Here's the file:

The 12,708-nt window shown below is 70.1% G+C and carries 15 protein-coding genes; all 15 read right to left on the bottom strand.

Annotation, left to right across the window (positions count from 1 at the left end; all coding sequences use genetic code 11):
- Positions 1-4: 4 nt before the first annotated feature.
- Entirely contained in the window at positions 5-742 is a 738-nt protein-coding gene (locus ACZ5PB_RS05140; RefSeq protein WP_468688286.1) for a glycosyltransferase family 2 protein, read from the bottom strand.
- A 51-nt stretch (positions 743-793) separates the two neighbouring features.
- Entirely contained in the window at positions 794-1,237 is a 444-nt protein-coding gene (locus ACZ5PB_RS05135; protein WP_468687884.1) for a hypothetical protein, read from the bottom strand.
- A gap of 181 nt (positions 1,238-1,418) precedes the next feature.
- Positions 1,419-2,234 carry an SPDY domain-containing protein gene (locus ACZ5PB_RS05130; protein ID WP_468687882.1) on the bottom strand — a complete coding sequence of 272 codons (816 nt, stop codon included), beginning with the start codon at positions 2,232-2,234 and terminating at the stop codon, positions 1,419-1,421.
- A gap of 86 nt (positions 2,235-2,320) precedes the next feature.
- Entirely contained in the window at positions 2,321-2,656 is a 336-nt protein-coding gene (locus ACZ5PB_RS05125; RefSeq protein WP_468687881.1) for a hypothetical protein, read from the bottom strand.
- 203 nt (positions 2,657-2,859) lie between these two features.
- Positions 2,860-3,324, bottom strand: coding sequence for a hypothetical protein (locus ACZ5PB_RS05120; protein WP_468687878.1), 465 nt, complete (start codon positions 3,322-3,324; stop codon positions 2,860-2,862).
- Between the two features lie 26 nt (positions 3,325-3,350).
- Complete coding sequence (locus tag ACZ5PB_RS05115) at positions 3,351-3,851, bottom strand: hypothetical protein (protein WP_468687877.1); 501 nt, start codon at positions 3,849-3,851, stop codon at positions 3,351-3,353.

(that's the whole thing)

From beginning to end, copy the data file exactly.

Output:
The 12,708-nt window shown below is 70.1% G+C and carries 15 protein-coding genes; all 15 read right to left on the bottom strand.

Annotation, left to right across the window (positions count from 1 at the left end; all coding sequences use genetic code 11):
- Positions 1-4: 4 nt before the first annotated feature.
- Entirely contained in the window at positions 5-742 is a 738-nt protein-coding gene (locus ACZ5PB_RS05140; RefSeq protein WP_468688286.1) for a glycosyltransferase family 2 protein, read from the bottom strand.
- A 51-nt stretch (positions 743-793) separates the two neighbouring features.
- Entirely contained in the window at positions 794-1,237 is a 444-nt protein-coding gene (locus ACZ5PB_RS05135; protein WP_468687884.1) for a hypothetical protein, read from the bottom strand.
- A gap of 181 nt (positions 1,238-1,418) precedes the next feature.
- Positions 1,419-2,234 carry an SPDY domain-containing protein gene (locus ACZ5PB_RS05130; protein ID WP_468687882.1) on the bottom strand — a complete coding sequence of 272 codons (816 nt, stop codon included), beginning with the start codon at positions 2,232-2,234 and terminating at the stop codon, positions 1,419-1,421.
- A gap of 86 nt (positions 2,235-2,320) precedes the next feature.
- Entirely contained in the window at positions 2,321-2,656 is a 336-nt protein-coding gene (locus ACZ5PB_RS05125; RefSeq protein WP_468687881.1) for a hypothetical protein, read from the bottom strand.
- 203 nt (positions 2,657-2,859) lie between these two features.
- Positions 2,860-3,324, bottom strand: coding sequence for a hypothetical protein (locus ACZ5PB_RS05120; protein WP_468687878.1), 465 nt, complete (start codon positions 3,322-3,324; stop codon positions 2,860-2,862).
- Between the two features lie 26 nt (positions 3,325-3,350).
- Complete coding sequence (locus tag ACZ5PB_RS05115) at positions 3,351-3,851, bottom strand: hypothetical protein (protein WP_468687877.1); 501 nt, start codon at positions 3,849-3,851, stop codon at positions 3,351-3,353.